LANCASTER, Pa. -- After seeing how the protest in Charlottesville, Va., brought violence to one community, people in Pennsylvania were inspired to come together to promote peace.
Hundreds of people gathered in Lancaster and York to make a statement: They are united with the people of Charlottesville.
Rev. Roland Forbes, the senior pastor at Ebenezer Baptist Church, said, "I wish everyone would just put aside all these things for a moment. We have enough volatility in the world that we don't need that around here. Neither do we need it in the United States."
Rev. Christopher Rodkey, the pastor at St. Paul's United Church of Christ, said, "To really take ownership and responsibility and take a hard look in the mirror and to invite the community to do so as well."
The rally in Charlottesville left one person dead. Demonstrators who attended the vigils said it's horrifying that acts of racism like the one in Virginia are still going on in 2017.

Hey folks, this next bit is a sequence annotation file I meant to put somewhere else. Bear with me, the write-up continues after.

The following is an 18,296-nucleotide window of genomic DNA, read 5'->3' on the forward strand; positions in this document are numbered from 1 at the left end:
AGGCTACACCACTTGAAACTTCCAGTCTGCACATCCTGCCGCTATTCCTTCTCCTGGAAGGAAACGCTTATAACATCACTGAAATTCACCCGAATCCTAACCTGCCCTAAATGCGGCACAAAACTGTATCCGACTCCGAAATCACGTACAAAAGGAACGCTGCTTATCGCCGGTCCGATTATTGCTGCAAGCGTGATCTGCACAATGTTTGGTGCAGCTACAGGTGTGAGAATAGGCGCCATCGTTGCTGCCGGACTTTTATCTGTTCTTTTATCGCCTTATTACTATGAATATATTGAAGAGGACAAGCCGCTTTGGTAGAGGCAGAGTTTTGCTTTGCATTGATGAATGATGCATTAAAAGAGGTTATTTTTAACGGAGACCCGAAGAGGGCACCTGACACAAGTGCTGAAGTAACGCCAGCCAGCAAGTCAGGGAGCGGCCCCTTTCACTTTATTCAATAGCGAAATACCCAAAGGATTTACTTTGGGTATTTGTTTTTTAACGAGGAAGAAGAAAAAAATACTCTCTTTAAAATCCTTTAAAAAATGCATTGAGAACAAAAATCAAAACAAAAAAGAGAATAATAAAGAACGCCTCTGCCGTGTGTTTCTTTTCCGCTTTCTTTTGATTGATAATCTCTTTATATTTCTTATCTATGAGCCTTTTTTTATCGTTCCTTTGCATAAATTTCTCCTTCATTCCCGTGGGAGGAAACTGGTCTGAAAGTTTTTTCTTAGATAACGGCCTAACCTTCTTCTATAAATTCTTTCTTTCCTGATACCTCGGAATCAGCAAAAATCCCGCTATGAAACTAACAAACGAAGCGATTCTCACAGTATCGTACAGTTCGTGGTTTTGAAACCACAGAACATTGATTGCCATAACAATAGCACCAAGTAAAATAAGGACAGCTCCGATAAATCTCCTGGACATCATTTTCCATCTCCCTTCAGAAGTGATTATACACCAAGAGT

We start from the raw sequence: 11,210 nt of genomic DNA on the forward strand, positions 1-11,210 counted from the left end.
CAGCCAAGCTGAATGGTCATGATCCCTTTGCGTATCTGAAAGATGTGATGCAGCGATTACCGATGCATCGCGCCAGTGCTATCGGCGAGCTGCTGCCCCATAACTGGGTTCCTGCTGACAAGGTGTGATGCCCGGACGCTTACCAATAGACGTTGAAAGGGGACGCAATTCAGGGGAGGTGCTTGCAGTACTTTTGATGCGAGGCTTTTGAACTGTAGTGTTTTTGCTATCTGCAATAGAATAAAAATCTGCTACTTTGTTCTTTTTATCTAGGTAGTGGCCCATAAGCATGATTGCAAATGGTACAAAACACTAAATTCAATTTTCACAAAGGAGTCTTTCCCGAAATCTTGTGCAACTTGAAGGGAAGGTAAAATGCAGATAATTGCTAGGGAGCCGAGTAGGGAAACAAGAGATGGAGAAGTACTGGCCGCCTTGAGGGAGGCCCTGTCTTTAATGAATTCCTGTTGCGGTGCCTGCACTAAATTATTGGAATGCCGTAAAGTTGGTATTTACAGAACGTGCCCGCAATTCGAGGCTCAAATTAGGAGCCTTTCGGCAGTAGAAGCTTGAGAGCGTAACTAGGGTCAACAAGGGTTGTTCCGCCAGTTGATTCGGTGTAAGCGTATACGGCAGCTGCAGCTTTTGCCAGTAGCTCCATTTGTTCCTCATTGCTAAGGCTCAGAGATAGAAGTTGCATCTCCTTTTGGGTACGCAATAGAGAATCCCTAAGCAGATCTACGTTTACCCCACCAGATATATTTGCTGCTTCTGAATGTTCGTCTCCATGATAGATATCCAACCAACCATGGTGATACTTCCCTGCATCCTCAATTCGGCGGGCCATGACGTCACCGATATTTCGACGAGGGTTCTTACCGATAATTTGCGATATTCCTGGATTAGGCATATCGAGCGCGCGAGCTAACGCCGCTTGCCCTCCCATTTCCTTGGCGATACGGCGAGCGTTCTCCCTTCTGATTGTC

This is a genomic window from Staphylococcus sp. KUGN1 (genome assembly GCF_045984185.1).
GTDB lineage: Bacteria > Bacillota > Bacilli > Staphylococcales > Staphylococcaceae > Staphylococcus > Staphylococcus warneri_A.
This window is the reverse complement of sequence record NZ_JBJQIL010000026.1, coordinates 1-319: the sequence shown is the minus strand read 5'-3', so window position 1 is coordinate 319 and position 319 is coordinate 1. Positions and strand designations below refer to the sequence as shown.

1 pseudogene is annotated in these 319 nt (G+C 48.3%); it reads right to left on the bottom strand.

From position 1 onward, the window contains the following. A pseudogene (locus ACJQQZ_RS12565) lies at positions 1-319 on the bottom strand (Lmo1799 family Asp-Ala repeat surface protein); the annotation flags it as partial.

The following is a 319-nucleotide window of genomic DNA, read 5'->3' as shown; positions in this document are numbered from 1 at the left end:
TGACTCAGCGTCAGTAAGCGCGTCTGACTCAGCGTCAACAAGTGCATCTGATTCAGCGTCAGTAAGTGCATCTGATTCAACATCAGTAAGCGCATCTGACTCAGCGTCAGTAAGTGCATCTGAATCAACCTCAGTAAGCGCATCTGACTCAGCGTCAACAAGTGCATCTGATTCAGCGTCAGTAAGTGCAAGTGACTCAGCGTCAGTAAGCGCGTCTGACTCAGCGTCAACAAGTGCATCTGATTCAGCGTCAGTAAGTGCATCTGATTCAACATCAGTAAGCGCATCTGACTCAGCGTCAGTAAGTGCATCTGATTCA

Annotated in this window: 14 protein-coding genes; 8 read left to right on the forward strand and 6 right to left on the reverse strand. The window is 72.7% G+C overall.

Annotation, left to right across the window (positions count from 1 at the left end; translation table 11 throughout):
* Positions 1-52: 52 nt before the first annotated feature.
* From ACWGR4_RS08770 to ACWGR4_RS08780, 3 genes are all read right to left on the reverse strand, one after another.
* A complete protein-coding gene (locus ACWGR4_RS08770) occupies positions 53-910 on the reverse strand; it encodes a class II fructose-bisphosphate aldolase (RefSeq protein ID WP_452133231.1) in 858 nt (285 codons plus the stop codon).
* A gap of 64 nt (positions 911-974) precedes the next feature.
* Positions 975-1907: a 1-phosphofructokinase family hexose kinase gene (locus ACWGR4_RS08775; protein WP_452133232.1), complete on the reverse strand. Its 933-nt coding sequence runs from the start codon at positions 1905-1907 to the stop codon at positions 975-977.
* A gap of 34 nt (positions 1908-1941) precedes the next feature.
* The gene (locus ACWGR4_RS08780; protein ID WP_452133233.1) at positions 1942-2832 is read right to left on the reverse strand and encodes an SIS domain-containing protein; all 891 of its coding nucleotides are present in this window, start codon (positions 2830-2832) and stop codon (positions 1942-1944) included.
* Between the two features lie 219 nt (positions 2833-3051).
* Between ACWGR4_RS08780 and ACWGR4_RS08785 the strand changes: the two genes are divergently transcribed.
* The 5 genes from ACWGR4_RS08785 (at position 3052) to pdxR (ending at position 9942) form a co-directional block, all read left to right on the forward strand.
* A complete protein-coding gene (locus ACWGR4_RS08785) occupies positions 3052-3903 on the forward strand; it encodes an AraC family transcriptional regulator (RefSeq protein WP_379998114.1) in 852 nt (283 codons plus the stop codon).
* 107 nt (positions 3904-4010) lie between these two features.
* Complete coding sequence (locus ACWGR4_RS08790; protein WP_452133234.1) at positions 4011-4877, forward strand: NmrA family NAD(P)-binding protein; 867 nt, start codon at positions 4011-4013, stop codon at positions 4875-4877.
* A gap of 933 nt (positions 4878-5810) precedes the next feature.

Raymond Martin, of Lancaster, said, "It's terrible and it's scary that this kind of thing should break out in this way. It's not who we ought to be. I hope our nation can change."
One person who some people hoped would lead that change is President Donald Trump, but they are disappointed by his response to the events.
Diane Fisher, from Lancaster, said, "The person who is our president did not come out strongly enough and denounce those people, those neo-Nazis, the Ku Klux Klan."
It's why many came to gather peacefully to act against the violence.
Sandra Thomas, of Lancaster, said, "I'm coming out, and this is my voice to say, 'Here, I'm standing in the truth that we shouldn't live this way in the United States.'"
Nelly Torres, with Lancaster Stands Up, said, "It's just a waste of energy to hate. You don't win when you do something like that."
In addition to the vigil, Lancaster Stands Up also collected donations to help people who were injured in Charlottesville.
Organizers said these vigils are happening all over the country, not just here in Central Pennsylvania.